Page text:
Articles Posted in Criminal Defense Overview

There were once famous words that were uttered in law school classrooms and courtrooms across the country and they sounded like this: “Let the punishment fit the crime.” While that sounds like a logical phrase, what happens when punishment grows out of control and we end up with economic hardship within the prison system? Today, we will explore the economic issues that the Michigan Department of Corrections is facing and examine how House Bill 5078 has the potential to change the prison system. In addition to exploring the issue, we will speak with leaders in the criminal defense sector and see how the economic argument can change the sentencing aspect. iStock_000003965027_Large-2-300x200

When we review the legislation from a global view, we see that House Bill 5078 was introduced by Rep. Al Pscholka (R) with the goal of saving the state of Michigan nearly $6 million per year in healthcare for those that are incarcerated. The plan would be to place these prisoners in nursing homes due to the costs that is associated with housing them. As Pscholka told the Associated Press, “A lot of them are bed-ridden. Some of them are taken advantage of or abused in prison, and this is just a better place for them to be.” While Pscholka’s bill has presented ire from many, the logic connected to the verbiage has resonated within the criminal defense sector and caused an ongoing debate.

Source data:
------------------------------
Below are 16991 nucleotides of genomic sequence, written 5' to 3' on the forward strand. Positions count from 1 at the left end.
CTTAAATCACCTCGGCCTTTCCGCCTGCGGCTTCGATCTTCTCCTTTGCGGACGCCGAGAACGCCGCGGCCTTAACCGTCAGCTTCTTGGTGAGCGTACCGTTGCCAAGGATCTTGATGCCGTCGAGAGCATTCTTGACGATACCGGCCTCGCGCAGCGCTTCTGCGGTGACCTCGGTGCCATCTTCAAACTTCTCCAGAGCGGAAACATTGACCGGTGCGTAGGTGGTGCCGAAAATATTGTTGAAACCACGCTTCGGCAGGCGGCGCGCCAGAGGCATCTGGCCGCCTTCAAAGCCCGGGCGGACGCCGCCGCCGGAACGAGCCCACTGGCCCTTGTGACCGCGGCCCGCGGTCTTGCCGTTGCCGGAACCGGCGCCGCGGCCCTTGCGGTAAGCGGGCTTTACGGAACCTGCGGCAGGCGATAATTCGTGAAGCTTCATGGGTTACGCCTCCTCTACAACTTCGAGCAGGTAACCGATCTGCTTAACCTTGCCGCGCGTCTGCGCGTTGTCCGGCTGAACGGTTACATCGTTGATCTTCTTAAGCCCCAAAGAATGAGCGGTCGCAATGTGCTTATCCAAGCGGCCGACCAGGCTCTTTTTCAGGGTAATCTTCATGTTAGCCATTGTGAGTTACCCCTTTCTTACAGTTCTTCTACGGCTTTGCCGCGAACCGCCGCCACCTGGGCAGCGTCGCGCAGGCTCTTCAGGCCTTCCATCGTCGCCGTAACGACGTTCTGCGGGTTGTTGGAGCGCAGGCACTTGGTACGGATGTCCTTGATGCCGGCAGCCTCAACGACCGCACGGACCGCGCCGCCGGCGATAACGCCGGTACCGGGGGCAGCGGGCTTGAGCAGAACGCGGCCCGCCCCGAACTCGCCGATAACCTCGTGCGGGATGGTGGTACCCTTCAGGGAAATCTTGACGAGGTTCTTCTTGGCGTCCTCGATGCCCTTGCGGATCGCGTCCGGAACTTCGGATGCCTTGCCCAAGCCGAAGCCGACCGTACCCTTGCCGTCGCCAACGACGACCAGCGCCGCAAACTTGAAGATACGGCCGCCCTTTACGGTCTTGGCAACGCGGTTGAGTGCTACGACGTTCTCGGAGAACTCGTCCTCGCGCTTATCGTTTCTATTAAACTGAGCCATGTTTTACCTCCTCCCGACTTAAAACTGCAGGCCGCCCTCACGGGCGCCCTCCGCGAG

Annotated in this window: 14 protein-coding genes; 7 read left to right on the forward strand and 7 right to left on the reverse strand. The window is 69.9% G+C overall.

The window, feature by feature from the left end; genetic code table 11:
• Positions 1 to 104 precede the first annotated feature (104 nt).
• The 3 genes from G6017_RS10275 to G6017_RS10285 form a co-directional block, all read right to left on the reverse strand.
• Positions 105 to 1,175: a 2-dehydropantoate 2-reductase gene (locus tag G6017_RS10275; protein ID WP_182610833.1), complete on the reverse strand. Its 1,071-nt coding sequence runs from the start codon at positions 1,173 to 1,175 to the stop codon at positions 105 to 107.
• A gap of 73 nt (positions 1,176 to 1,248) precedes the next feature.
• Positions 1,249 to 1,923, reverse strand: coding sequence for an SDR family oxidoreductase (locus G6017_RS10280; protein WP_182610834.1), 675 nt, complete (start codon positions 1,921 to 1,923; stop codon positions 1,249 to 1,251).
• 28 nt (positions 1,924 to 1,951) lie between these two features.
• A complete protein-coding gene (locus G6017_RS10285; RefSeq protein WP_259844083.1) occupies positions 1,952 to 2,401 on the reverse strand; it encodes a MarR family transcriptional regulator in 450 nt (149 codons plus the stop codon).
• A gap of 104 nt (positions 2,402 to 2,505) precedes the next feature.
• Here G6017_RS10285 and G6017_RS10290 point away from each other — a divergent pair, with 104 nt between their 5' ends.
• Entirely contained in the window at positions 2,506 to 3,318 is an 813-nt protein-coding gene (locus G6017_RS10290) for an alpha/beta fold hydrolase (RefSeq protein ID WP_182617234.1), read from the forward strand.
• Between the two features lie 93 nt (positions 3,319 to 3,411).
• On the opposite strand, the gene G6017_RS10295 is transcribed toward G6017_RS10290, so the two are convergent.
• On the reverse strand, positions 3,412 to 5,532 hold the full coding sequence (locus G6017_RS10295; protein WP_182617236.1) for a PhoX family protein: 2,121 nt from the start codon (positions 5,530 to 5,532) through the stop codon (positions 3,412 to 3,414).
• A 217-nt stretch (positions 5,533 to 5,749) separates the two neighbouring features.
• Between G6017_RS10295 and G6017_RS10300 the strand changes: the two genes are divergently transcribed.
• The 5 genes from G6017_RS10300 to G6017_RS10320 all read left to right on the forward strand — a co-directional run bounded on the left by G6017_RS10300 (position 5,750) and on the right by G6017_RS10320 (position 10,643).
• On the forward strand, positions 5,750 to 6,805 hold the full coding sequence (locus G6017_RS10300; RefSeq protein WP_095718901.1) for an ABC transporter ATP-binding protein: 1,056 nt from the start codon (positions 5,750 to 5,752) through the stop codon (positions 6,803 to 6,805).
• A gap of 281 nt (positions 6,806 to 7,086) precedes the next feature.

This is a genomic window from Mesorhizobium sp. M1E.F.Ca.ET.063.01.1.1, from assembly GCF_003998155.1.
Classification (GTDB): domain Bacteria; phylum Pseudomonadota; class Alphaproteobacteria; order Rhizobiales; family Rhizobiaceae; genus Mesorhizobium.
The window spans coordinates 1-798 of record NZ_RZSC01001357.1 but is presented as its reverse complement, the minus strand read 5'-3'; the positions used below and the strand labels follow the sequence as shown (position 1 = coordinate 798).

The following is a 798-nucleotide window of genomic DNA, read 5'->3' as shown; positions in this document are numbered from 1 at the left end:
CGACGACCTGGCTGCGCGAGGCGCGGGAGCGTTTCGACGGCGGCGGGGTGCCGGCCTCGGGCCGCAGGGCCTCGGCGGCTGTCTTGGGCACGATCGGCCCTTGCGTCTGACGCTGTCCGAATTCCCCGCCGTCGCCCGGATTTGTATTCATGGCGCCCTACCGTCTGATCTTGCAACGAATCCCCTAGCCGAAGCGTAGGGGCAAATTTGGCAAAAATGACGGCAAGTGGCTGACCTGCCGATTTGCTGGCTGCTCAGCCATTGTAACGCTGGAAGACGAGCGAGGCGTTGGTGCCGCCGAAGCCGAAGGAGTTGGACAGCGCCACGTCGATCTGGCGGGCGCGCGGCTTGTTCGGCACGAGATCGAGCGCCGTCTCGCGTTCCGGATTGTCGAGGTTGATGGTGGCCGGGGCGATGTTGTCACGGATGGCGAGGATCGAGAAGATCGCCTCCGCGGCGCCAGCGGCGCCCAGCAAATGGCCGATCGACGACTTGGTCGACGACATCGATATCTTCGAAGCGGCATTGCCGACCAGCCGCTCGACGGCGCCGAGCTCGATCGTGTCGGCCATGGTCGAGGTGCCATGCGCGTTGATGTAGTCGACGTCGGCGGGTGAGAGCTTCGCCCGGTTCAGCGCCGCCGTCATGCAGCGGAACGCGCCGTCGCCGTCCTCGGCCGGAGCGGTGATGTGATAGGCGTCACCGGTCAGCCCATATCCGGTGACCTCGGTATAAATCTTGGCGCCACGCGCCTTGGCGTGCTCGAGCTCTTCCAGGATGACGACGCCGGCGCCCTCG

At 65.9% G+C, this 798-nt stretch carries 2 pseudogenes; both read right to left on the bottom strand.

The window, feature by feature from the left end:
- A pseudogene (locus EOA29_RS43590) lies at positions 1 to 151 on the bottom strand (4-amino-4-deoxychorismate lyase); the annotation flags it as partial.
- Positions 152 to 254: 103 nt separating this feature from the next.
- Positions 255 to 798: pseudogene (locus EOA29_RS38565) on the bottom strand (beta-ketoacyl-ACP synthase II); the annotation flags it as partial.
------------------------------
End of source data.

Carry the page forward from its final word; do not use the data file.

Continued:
Scott Grabel of Grabel and Associates is known as the leader in criminal defense within the state of Michigan. When asked about the bill, Grabel responded by saying, “The facts are undisputed. When we review statistics from the Michigan Department of Corrections, we see that it will cost the state of Michigan at least 5-times as much to house a sickly inmate and many older inmates fall into this category. While it would take some structuring from the healthcare sector, we have a possibility to improve the quality of life for many of the elderly while simultaneously saving our state millions of dollars. This is the classic example of a win-win scenario.”

One topic that is often at the center of law school lectures but is not an issue that garners a great deal of publicity is the mistrial. The mistrial is one of the most difficult motions that any litigator will ever face should they decide to go that route. The key to a successful mistrial motion is the concept of prejudice but to display that a party has been disadvantaged is easier said than done. Case law, litigators, and the general public are often left with a great deal of confusion when addressing the issue. Our goal today will be to provide insight on the topic along with commentary from leaders in the field. Let’s begin by discussing what the black letter law states and then delve into the shade of gray which is where the issue lives.